Child Sexual Exploitation
Tackling child sexual exploitation (CSE) is a priority for
We are committed to bringing those responsible to justice,
providing support for victims, and raising awareness of it to help
prevent future cases.
We have a dedicated team that gathers intelligence and investigates
cases where CSE is suspected, as well as co-ordinating the work by
partner agencies to tackle CSE across the county.
As part of the work we are doing to raise awareness of this
important issue, we’re encouraging everyone to take a moment to
learn how to spot the
signs of CSE taking place.
If you’re worried that you or your friends might be involved in
CSE, there are plenty of organisations who can provide help and
support. Read our advice for young people.
We also have advice on our website for parents and carers who
have concerns about CSE or who want to know more.
What is CSE?
CSE can affect any child and young person, regardless of their
background, culture, gender, age or ethnicity.
It is a type of abuse in which children are sexually exploited
for money, power or status.
It sees children and young people under 18 involved in
exploitative situations, contexts and relationships where the young
person receive ‘something’ (e.g. accommodation, drugs, alcohol,
affection, gifts) as a result of them performing, and/or another
performing on them, sexual activities.
It can also occur through the use of technology without the
child’s immediate recognition; for example being persuaded to
post images on the
internet/ mobile phones.
Types of CSE
There is more than one type of CSE and there is no ‘typical’
case. Here are the main types:
- Older Boyfriend/Girlfriend – this is typically
where a single offender befriends a young person and manipulates
them into thinking that they are in a caring relationship in order
to sexually exploit them. The young person believes they are
in a loving and consensual relationship, however there is an
imbalance in power e.g. age, intellect, economic resources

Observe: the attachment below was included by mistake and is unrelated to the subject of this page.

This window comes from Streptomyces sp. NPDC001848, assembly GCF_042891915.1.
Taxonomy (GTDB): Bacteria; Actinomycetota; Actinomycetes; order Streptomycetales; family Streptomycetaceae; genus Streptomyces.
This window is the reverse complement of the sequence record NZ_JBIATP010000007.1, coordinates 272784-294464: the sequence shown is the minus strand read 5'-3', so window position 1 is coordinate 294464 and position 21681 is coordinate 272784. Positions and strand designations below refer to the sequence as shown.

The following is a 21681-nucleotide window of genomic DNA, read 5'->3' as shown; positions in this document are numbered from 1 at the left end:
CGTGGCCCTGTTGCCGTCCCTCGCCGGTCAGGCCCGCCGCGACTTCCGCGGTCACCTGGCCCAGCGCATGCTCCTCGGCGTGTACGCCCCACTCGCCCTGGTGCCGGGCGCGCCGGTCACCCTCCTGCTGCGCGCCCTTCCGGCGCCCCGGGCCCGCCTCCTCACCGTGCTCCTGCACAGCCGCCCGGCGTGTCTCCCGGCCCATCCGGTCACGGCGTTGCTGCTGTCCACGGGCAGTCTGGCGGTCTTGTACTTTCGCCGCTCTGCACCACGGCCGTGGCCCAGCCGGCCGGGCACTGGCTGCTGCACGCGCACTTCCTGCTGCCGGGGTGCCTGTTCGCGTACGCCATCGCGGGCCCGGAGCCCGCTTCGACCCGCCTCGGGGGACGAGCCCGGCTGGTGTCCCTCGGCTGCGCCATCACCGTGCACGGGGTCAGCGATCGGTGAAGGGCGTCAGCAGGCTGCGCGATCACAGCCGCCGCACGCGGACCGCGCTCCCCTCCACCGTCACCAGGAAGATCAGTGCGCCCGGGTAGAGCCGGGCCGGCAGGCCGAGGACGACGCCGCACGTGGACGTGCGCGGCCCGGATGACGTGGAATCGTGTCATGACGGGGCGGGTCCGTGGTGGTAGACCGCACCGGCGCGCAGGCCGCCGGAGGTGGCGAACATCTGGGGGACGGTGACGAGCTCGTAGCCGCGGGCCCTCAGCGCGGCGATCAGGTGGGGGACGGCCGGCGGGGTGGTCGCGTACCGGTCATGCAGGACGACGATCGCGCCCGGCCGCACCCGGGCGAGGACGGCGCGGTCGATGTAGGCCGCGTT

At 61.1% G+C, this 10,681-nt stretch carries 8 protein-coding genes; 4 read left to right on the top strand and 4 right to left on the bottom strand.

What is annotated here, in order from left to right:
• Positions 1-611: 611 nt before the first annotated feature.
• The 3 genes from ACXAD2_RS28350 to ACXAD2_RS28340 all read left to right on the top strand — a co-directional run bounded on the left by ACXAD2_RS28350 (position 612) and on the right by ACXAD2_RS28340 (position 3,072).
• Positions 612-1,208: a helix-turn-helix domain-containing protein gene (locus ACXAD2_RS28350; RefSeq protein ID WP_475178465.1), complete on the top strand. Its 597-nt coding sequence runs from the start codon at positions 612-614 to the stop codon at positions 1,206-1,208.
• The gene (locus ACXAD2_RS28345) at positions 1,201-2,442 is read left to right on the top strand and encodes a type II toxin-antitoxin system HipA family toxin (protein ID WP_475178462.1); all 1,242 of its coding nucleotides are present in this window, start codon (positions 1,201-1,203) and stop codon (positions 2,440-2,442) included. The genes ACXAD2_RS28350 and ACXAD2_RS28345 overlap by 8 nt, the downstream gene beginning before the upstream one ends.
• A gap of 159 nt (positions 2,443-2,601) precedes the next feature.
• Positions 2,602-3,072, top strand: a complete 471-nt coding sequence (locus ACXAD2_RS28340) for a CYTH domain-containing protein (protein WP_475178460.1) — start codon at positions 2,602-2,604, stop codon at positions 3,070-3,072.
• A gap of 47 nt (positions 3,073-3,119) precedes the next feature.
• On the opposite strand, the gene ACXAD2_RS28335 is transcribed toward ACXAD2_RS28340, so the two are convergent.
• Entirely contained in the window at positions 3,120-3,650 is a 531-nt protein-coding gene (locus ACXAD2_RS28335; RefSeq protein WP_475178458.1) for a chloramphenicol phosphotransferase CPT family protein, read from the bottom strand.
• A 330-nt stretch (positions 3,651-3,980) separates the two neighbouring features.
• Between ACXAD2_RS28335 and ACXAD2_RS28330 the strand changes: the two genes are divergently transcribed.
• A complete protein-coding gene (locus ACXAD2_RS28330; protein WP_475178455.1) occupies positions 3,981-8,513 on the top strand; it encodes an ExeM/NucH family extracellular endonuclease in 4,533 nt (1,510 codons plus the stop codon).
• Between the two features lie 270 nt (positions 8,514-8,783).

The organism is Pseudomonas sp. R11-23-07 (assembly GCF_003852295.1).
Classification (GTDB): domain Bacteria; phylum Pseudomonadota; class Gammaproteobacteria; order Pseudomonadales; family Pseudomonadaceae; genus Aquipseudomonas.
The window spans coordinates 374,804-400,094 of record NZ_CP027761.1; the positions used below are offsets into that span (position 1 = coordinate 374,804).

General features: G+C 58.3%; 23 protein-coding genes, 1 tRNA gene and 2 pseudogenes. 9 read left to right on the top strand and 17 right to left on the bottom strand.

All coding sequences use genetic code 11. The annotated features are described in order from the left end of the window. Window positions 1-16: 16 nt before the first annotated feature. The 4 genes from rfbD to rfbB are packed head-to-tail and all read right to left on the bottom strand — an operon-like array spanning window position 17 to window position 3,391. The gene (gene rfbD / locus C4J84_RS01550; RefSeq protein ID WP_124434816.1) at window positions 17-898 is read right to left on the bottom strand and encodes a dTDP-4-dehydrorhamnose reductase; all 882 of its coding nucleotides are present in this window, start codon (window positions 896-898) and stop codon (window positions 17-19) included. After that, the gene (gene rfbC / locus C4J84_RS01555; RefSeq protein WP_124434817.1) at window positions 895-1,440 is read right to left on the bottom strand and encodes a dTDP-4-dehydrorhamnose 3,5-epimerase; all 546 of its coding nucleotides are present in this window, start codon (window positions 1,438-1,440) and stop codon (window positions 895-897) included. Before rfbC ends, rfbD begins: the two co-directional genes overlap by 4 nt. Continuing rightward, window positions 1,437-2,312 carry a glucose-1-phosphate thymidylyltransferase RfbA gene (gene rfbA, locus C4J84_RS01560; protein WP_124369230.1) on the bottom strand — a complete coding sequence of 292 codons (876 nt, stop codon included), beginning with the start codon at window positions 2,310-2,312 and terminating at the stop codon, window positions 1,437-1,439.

- Peer on Peer – this can be where young people
are tricked, manipulated or forced into sexual activity by people
of a similar age. An example of this could be the sharing of
- Familial – where a young person is groomed and
exploited by a member of their own family.
- Online – Grooming and sexual
exploitation take place completely online with the young person and
the offender never meeting. The offender may trick (by
pretending to be somebody of the same/similar age) or blackmail the
young person into providing sexually explicit images or videos that
they then use for their own sexual gratification or distribute to
- Abuse of authority – So somebody in a position
of authority over the young person uses that position to trick,
manipulate, threaten or blackmail them in order to sexually exploit
- Groups – where a group of people working
together to identify, groom and sexually exploit young people –
often trafficking them around different geographical locations.
Young people are forced to have sex with multiple men and they can
be used to recruit others into the network.
- Gangs - Sexual exploitation can also be used
as a form of punishment or as an initiation into a street
gang. Assaults may be filmed and used to blackmail and
control gang members.
How does it happen?
The offenders, who sometimes work in groups, are organised and
deliberate in their actions and use sophisticated
Grooming can take place in many forms – both online using social
media, via mobile phones, or in person.
Often the grooming starts with friendship or a
relationship. The victim may be misguided in to thinking the
adult is their boyfriend / girlfriend. The offender may
supply gifts such clothes, money, mobiles phones or other
presents. They may also supply drugs and alcohol. Sometimes
the victims are given lifts and transported around.
Over time, the offender will usually encourage the child to
distance themselves from their usual family and friends.
Soon in to the friendship / relationship, sexual assault or rape
may occur. The victim may feel they have to have sex because
they are in a ‘relationship’ or because they feel threatened or
frightened. Sex may involve one person or they may be forced
to have sex with several adults or be passed around the
The child may not always realise they are being groomed and may
even believe they are a willing participant, when they are anything
Find out more about how to spot the signs that CSE is taking place.
Read our real life
stories from CSE survivors, and dispel some of the common myths around CSE
There are a number of organisations you can contact for